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Consumer Advisory Bulletin- July 2010

Beware of “Free Trial Offers”

Study your billing statements for unauthorized charges.

Some consumers are being charged for products or services and they don't even know it. This happens especially when consumers receive “free trial offers” for buying club memberships, travel clubs, or “credit card protection plans” -- and then are charged automatically on their credit cards or bank accounts when the free trial period ends.

Consumers often are surprised when – and if – they discover the unexpected charges. The problem seems to stem from two things: First, consumers may not realize a seller already may have the key information to bill their credit card or checking account. Second, some sellers may use questionable tactics to put the burden on the consumer to cancel.

If you don’t cancel within the “free trial offer period” (usually 30 days), you will then be charged the monthly or annual membership fee, possibly as much as $100 or more. And you may be charged repeatedly every month or every year if you don’t cancel. And you may not even notice the charges!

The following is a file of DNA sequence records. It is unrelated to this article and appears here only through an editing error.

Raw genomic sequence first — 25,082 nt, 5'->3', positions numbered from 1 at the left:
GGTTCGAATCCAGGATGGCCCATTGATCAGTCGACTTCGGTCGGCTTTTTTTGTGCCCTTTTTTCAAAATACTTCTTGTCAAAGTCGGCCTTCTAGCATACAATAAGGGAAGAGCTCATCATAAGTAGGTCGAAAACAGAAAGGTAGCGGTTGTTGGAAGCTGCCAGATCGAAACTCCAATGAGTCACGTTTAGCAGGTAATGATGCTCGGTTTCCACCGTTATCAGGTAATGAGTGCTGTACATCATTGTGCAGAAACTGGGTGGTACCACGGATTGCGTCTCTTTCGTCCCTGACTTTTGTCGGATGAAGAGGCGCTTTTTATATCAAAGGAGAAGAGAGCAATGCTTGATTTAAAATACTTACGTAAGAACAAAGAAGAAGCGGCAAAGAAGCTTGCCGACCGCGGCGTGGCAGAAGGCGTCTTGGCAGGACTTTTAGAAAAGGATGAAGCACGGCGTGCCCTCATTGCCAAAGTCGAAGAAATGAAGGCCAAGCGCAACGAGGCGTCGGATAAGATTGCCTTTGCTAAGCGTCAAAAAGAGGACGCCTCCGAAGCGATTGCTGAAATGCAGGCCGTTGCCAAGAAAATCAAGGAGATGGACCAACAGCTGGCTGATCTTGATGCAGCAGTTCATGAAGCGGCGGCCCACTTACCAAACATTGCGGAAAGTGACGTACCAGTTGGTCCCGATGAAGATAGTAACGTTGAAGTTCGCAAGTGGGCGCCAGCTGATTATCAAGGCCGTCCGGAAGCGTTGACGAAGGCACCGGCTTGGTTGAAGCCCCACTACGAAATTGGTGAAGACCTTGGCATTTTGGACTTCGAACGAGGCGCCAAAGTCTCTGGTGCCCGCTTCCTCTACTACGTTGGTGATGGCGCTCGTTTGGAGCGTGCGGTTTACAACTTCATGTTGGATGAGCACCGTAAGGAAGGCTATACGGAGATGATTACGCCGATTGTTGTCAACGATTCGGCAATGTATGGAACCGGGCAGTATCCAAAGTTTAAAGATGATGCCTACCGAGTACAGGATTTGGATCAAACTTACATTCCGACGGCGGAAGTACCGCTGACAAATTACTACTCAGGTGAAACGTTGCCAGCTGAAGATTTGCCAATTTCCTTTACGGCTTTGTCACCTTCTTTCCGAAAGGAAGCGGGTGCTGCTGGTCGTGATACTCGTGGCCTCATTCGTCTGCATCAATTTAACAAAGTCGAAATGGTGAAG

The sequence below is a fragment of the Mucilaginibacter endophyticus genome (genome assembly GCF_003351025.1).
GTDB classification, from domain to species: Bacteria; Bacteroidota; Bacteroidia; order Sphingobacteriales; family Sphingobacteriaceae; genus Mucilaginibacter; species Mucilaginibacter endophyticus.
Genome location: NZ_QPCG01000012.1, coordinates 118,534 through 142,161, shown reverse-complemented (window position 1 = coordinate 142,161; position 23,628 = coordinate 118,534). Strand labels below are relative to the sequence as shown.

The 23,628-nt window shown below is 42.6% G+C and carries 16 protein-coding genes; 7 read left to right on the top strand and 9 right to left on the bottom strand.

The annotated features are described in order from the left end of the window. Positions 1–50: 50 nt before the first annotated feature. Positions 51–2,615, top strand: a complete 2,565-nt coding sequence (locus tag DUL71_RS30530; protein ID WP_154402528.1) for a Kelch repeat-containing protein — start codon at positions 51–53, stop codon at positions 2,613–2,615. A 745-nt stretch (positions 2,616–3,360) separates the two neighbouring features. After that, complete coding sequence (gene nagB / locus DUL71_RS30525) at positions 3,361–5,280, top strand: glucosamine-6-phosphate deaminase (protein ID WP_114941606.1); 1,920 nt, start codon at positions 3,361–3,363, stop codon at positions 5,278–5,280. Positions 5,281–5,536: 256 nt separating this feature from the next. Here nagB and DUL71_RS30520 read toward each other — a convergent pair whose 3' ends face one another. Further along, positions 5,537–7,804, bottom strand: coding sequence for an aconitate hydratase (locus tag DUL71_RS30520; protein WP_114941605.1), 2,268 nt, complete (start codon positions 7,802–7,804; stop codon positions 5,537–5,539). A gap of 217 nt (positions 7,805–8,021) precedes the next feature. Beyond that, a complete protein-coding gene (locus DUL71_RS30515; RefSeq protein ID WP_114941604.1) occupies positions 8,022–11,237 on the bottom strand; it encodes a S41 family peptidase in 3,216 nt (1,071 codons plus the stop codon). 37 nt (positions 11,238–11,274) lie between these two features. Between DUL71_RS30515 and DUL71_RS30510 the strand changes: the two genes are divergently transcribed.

Questionable “free trial offers” may come in several ways:

  • On the phone.You may order a product or a ticket, or make a hotel or car reservation – and then the telemarketer may ask you to consider a “free trial offer.”

  • In mailings. For example, a bank or credit card mailing may include a check made payable to you for a small amount (say, $10) -- but it may have fine print on the back of the check that states you will be signed up for some kind of buyers club or program, and a monthly or annual charge if you cash the check.

  • Over the Internet. You may order something over the Internet and then a “pop-up” or screen offers you “cash back” or the like, which may involve a “free trial offer” and later unexpected charges.

Remember, sellers may already have access to charge your credit card or checking account, or they may ask you to provide your number again -- and then they may bill you after the free trial period without further approval from you. They may count on you not expecting to be billed, not noticing the charges, or not noticing if they send you a mail notice and you discard it as “junk mail.” Some unscrupulous sellers may start billing you even if you decline the free trial offer!

Don’t be trapped by “free trial offers”:

  • Reject a free trial offer unless you are sure it is something you will use. Make it very clear to a phone solicitor that you are declining an offer. Don't cash checks mailed to you that might trick you into signing up for a program, and paying for it.

  • Examine your credit card bill every month, and also your checking account statement, mortgage statement, and phone bill. Watch for unauthorized charges, and dispute them at once, in writing.

  • Watch your mail carefully. (Some cancellation notices look like junk mail.)

To file a complaint, write to the Attorney General's Consumer Protection Division, Des Moines, Iowa 50319. Call 515-281-5926 or 888-777-4590 (toll-free.) The web site is www.IowaAttorneyGeneral.org

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